Ms. Bayley asks why nothing has been addressed over the last several years and that is incorrect. The previous EMA director was responsible for both EMA and 9-1-1, the ever- changing technology of 9-1-1 demands a full-time position and it was unfair to expect him to handle both jobs. He did the best he could in the situation and always informed every one of the upcoming changes. He dealt with the same funding issues I am dealing with as the state has not increased the wireless surcharge fee. The talk of a levy has been discussed for the last 5+ years and was continually passed over because no one wants to raise taxes.
Obviously, increasing 9-1- 1 cellular fees would be the fairest option as it would put the burden on the actual wireless callers and would be an equal distribution. The state lawmakers don’t agree, we are continuing to lobby for that change. They briefly thought of increasing it to 50 cents per device but they were going to keep the additional 25 cents for the state to create their Esinet Core Services for Next Generation 9-1-1. While looking into funding streams we discovered Huron County is currently maxed out on their sales tax so that is not a viable option.
We have looked at grant funding and the recent $4.3 million that the state has released for approved Next Generation 9-1-1 projects. What the fine print doesn’t tell you is the $4.3 million is for the entire state, eighty-eight counties who are all in the same boat with little to no funding. In addition to competing with eighty-eight other counties, each county is limited to applying for $250,000, this is only a one-time grant and subject to actually being approved. If you are awarded the grant you must have the funds to cover the entire amount of the project upfront and then you will be reimbursed 60 percent of the total on the back end. While I appreciate the state releasing funds, we do not have the money to cover anything more than $50,000 at this time.
So, while it sounds appealing and makes headlines, it negatively impacts us here in Huron County, because we will not see much of anything from this grant opportunity. As for consolidated services, Huron County participated in an analysis and strategic plan completed by MCM Consulting Group, that report was published in August 2016. Their conclusion estimated personnel costs for the first year at $1,328,168.32 and technology costs of $600,791.38 bringing the year 1 total to $1,928,953.70. That total did not include any building renovation/construction or radio system upgrade outlined in their report. While I am in no way against consolidation, all parties must agree to it. Current structure for consolidation in Huron County would have the Sheriff in control of the consolidated services.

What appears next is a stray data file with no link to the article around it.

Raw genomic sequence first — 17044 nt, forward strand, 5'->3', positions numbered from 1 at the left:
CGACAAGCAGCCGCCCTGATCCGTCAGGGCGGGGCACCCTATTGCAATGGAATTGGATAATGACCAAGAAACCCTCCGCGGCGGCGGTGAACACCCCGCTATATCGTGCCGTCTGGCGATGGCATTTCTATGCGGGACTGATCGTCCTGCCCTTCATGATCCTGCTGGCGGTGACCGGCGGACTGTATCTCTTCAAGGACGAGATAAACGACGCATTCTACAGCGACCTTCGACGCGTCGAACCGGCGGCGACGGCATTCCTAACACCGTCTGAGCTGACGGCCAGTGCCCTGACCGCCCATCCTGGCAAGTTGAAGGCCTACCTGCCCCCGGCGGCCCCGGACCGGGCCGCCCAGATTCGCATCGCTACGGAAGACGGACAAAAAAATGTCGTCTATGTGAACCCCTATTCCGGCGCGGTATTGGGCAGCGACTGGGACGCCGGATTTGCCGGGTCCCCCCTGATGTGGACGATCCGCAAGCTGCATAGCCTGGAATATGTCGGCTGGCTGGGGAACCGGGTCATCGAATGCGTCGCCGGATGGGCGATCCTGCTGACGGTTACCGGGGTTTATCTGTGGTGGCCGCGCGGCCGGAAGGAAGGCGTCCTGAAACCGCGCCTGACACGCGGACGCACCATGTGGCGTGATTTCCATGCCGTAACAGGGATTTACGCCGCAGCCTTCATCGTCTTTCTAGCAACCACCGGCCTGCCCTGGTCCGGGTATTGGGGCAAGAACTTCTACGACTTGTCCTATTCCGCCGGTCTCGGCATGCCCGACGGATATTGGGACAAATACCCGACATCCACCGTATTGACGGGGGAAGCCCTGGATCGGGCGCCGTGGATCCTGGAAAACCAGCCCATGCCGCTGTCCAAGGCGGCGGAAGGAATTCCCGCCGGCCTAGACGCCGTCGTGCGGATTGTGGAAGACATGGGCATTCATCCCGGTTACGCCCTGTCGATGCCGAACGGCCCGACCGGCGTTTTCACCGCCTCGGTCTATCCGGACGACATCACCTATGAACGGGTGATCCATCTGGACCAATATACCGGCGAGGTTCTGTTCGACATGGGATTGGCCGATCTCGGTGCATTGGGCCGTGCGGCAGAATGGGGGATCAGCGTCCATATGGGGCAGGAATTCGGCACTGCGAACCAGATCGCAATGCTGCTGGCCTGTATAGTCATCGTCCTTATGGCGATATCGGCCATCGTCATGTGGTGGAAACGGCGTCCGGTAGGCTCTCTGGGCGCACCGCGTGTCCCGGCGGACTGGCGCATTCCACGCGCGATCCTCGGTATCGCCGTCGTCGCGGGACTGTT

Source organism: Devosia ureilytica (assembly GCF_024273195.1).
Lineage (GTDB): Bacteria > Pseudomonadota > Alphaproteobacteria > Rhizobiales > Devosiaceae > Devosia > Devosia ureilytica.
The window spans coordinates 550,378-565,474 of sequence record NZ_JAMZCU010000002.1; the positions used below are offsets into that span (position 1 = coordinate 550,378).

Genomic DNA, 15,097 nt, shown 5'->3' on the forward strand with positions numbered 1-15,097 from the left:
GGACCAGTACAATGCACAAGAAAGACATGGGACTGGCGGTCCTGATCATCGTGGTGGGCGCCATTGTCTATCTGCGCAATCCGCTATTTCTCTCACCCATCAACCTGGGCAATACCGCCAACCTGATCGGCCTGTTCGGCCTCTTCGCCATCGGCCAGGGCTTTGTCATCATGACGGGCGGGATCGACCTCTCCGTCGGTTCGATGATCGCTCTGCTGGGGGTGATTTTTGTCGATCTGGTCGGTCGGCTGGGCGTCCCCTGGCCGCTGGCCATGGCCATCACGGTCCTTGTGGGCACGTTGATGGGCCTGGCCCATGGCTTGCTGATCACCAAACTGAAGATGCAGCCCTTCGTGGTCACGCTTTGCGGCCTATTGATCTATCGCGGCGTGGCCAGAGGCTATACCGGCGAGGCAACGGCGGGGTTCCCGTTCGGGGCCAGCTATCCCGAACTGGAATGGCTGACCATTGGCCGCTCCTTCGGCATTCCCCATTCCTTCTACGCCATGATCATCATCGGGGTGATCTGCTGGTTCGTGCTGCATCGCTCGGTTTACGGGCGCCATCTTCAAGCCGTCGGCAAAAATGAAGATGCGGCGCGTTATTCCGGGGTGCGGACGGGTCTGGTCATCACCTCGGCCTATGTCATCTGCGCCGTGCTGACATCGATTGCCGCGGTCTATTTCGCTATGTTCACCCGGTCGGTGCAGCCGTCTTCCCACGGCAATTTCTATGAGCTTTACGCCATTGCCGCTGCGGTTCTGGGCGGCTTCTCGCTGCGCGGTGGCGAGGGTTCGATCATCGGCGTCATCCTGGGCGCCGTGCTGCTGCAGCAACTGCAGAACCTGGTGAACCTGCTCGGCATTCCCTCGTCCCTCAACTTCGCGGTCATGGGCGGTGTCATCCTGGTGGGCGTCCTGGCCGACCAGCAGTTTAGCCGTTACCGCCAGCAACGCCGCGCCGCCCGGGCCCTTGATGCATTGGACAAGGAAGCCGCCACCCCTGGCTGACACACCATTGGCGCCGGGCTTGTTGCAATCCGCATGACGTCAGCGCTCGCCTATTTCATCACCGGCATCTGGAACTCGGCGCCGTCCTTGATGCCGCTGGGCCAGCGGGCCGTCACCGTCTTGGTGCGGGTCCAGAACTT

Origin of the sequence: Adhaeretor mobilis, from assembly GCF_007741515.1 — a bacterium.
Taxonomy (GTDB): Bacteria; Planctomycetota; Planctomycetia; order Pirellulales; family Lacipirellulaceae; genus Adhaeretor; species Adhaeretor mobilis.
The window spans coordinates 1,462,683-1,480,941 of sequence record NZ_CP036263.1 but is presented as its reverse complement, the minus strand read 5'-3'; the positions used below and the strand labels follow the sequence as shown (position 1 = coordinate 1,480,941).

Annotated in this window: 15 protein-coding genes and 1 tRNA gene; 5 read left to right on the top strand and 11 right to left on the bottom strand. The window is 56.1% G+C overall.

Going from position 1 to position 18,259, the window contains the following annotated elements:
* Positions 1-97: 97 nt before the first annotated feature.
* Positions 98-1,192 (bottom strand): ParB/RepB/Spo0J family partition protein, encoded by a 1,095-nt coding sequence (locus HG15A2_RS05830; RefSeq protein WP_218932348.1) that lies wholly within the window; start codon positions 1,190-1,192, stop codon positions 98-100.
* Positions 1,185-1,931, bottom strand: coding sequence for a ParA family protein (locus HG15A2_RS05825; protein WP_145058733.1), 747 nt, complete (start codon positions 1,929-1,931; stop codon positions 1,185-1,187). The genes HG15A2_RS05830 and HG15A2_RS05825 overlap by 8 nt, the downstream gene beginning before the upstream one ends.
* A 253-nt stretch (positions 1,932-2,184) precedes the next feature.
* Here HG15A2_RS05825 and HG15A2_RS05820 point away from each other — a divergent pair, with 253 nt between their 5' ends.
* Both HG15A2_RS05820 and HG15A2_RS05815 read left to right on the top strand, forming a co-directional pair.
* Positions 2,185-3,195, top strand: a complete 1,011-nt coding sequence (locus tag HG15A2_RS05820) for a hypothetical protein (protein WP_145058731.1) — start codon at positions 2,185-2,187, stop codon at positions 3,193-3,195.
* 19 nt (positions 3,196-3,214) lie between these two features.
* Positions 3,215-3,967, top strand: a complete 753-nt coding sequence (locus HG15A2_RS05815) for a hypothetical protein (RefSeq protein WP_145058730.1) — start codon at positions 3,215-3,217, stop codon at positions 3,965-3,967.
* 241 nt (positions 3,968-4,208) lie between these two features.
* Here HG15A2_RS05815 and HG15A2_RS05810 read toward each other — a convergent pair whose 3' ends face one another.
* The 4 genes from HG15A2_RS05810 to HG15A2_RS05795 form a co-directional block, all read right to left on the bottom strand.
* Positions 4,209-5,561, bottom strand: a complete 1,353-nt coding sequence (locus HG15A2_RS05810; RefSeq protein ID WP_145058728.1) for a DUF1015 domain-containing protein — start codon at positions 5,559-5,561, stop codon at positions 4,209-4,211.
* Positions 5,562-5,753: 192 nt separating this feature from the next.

The smaller PSAPs of Bellevue, Norwalk, and Willard do not want to give up the personal service their dispatchers provide to their local communities. Those dispatchers perform other daily functions essential to daily operation. Additionally, we would have to ask the tax payers for an even higher property tax levy to operate the consolidated center and the upfront costs and yearly operational costs would be staggering.
The radio system upgrade recommended by MCM Consulting Group totaled more than $6.3 million dollars and adjusting for 5 percent escalation in prices per year would be closer to $9 million currently. We currently utilize a virtual consolidation as all agencies in Huron County access and share our CAD system (Computer Aided Dispatch). This allows for standardized procedures and guidelines to use across the entire county. I also spoke with David Bailey of Morgan County, who said “If I were to budget funds today for a single county system, I may be looking at something around $3/4 million dollars.” While looking at Huron County’s options we determined they were fairly limited due to our location. We are an hour between Toledo and Cleveland, which would make tying into existing fiber networks quite expensive.
Our current plan has a new diverse fiber path being installed and running less than 1/8th of a mile on an existing Frontier connection and costing us over $40,000. While I understand the implications and costs, 9-1-1 and emergency response is not an area we should cut corners. We have had 9 outages to the 9-1-1 system since January 2018, that is not to scare anyone, it’s the truth and it’s difficult to deal with knowing we can’t afford to make the necessary upgrades. Unfortunately, until the state prioritizes 9-1-1 and first responders, we will continue to be underfunded and seeking the support of our residents.
If anyone has any questions or concerns, please feel free to contact me: Tacy Bond (247 S. Norwalk Road, Norwalk, Ohio 44857) 419-663-5772